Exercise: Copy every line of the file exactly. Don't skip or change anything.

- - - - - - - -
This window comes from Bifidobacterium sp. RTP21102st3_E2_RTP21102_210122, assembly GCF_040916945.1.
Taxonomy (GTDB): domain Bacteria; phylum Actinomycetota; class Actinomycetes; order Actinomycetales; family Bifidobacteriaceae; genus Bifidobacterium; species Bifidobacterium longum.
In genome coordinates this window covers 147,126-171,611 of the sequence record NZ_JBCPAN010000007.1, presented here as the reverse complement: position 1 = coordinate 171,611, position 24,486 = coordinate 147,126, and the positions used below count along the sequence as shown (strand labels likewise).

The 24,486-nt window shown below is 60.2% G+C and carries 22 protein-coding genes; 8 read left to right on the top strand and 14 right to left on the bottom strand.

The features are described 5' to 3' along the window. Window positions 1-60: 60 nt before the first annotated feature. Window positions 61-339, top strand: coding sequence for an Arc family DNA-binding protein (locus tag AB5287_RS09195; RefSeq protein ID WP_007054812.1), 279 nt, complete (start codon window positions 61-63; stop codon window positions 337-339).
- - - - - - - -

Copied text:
This window comes from Bifidobacterium sp. RTP21102st3_E2_RTP21102_210122, assembly GCF_040916945.1.
Taxonomy (GTDB): domain Bacteria; phylum Actinomycetota; class Actinomycetes; order Actinomycetales; family Bifidobacteriaceae; genus Bifidobacterium; species Bifidobacterium longum.
In genome coordinates this window covers 147,126-171,611 of the sequence record NZ_JBCPAN010000007.1, presented here as the reverse complement: position 1 = coordinate 171,611, position 24,486 = coordinate 147,126, and the positions used below count along the sequence as shown (strand labels likewise).

The 24,486-nt window shown below is 60.2% G+C and carries 22 protein-coding genes; 8 read left to right on the top strand and 14 right to left on the bottom strand.

The features are described 5' to 3' along the window. Window positions 1-60: 60 nt before the first annotated feature. Window positions 61-339, top strand: coding sequence for an Arc family DNA-binding protein (locus tag AB5287_RS09195; RefSeq protein ID WP_007054812.1), 279 nt, complete (start codon window positions 61-63; stop codon window positions 337-339).